If you use Activity Stream, chances are you saw the Customer Tags graph on the Customer Overview dashboard:
Where do Customer Tags come from?
The customer tags are derived from an algorithm that analyzes purchases, customer records, partner databases, and also data from external databases, such as a gender categorization we set based on a customer's first name.
Each tag is associated with a customer when a certain criterion is met, and it is updated in real-time.
You may find some are more intuitive than others, so here's a simple explanation of each of them:
(you can also reach out to us to get a more specific rule for the tags)
- Classification Category Tags: eg. Likes Comedy
Customer who has attended more than a few events labeled with a certain category
- Ticket Variants: (e.g. student, retiree, or family)
Customer who has bought most of their tickets with a matching variant
- Prefers Part Of Week:
The two categories are weekdays (Monday, Tuesday, Wednesday, and Thursday) and weekends (Friday, Saturday, and Sunday)
Customers who have attended a handful of events and the majority of them are happening at one of the categories mentioned above.
- Repeat Traveller:
Customer who has attended at least a few events, where all trips have been out of town and the average distance needs to also be a considerable amount from the venue.
Customer who has at least one purchase within the last months.Customer who has not bought a ticket for a few years before the newest purchase
Customer who is within a year of going inactive
If a customer has no purchases within 3 years of today
Customer who has purchased within the last few months
Second Time Buyer:
Customer who has exactly two purchases
First Time Buyer:
Customer who has exactly one purchase
Customer who has attended at least a few eventsThe spending average is a certain percentage below the average of all tickets being sold on your platform.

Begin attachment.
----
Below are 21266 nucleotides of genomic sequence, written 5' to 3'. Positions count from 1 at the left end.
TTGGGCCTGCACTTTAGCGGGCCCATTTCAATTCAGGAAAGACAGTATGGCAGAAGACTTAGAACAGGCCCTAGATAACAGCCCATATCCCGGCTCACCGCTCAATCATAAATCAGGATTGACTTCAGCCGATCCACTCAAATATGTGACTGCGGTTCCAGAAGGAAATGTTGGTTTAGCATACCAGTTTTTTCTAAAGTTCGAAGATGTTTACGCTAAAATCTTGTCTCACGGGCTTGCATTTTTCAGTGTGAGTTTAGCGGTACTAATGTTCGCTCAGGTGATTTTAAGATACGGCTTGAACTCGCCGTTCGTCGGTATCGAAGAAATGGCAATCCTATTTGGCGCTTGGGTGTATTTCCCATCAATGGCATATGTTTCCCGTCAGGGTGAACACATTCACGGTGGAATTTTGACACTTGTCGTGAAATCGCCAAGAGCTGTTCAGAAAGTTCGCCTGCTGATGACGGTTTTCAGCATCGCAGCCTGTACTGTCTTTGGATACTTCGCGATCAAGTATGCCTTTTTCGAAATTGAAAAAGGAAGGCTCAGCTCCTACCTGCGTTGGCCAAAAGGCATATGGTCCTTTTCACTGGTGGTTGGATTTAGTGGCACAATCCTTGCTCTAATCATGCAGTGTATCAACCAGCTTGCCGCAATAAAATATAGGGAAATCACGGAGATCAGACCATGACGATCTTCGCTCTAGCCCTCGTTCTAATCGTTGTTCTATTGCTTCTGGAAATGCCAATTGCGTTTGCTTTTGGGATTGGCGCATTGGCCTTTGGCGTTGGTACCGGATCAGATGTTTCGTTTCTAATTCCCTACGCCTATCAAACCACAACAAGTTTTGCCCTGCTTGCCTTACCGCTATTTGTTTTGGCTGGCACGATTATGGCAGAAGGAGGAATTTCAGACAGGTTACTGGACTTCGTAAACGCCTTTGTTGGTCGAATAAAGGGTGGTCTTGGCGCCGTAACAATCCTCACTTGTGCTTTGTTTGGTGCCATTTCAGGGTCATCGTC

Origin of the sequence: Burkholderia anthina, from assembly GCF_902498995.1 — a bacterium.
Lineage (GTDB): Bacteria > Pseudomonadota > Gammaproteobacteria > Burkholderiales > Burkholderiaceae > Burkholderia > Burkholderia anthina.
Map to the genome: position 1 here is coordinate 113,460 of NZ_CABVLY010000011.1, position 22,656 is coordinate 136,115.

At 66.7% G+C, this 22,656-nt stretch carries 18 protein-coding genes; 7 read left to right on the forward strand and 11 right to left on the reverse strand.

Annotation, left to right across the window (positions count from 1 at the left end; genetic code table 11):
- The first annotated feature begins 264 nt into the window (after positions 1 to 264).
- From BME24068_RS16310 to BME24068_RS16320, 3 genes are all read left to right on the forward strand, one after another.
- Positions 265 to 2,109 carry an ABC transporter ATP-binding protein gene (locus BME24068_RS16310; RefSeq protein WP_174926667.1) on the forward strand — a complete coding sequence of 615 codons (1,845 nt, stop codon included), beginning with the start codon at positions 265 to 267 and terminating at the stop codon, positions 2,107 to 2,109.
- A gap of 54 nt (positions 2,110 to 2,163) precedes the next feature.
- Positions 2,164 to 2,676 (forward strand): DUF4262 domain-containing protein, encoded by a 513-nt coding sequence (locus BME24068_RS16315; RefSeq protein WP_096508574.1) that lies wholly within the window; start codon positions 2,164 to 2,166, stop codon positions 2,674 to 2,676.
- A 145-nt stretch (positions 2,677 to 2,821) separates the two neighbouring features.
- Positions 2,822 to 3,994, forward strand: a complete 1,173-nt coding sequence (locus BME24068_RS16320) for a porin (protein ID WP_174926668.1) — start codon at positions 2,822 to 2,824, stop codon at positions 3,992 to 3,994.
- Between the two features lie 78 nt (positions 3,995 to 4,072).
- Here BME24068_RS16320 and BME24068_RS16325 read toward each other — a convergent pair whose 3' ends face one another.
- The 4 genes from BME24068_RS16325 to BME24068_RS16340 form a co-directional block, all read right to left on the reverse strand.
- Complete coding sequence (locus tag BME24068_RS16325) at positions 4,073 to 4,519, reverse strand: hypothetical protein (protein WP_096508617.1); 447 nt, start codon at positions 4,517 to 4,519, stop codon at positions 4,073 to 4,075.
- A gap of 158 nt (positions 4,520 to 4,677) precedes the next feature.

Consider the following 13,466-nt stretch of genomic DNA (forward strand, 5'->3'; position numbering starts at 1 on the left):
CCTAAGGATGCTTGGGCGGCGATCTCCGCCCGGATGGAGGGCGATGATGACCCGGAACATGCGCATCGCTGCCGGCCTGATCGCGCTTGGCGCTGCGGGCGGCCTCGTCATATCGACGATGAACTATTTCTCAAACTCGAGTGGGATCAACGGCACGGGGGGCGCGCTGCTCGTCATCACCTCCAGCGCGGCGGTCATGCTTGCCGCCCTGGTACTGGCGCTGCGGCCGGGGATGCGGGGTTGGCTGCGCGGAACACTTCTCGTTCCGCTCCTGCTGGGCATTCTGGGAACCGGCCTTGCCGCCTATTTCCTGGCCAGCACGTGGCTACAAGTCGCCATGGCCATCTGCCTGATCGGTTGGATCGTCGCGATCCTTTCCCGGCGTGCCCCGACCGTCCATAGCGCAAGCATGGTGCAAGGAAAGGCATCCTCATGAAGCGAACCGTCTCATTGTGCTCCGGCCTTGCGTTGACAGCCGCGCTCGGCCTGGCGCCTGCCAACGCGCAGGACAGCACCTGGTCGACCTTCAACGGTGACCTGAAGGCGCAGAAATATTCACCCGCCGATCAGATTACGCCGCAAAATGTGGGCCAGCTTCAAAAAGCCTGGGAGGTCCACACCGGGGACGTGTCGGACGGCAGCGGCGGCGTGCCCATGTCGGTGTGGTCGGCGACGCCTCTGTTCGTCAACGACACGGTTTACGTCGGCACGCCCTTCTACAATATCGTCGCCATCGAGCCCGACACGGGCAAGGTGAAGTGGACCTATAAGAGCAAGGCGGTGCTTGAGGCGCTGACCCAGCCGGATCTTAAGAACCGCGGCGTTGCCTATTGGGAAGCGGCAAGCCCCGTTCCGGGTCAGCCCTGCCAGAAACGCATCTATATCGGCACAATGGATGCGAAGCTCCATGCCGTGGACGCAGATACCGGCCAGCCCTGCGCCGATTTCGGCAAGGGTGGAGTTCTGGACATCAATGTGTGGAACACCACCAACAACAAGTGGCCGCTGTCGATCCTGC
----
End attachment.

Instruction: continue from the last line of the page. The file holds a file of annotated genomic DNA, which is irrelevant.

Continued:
Customer who has attended at least a few events and has bought products.The spending average must be a certain % below the spending average of your customers
- High-Value Customer:
If a customer's total event purchases are above the vast majority of customer spending
Customer who has attended a handful of events in the pastCustomer who has never bought a ticket within a few months of the show date
Customer who has attended at least a few eventsCustomer who has attended most of their events where tickets were bought within the last few weeks of the show date
Customer who has made several purchases per year for the last three years
Single Item Buyer:
Customer who has bought a single ticket (non-zero price) to more than a few events
Invitee: (in other words free ticket holder)
Customer who has at least a handful of purchases in the last year and zero spending for the whole period
Customer who has more than a handful of purchases with the required amount of tickets
We have three different volume categories, based on the number of tickets:
Volume buyer 6+: More than 6 tickets
Volume buyer 10+: More than 10 tickets
Volume buyer 20+: More than 20 tickets
If the number of non-zero purchases is greater than 3
Very loyal customer:
If the number of non-zero purchases is greater than 6
Lapsed High-Value Donor:
Customer who has donated more than the vast majority of customers, but have not made a donation in the last year
Customer who has donated more than the vast majority of customers and the donated amount is more than 100, within the last year
Lapsed Repeat Donor:
Customer who has more than one donation but none made in the last year
Customer who has more than one donation and at least one made in the last year
Lapsed One Time Donor:
Customer who has have exactly one donation but it was made over a year ago
First Time Donor:
Customer who has have exactly one donation and it is made in the last year
Long Term Loyalty:
Customer who has at least one purchase or donation per year for the last 3/5/10 years
Because every client is different, using customer tags will allow you to filter your clients through a smaller lens, to identify their interest groups and how they buy tickets. If you'd like a few ideas on how to use them check out our articles on Buying Patterns or on Targeting Clients from 2+ Years Ago.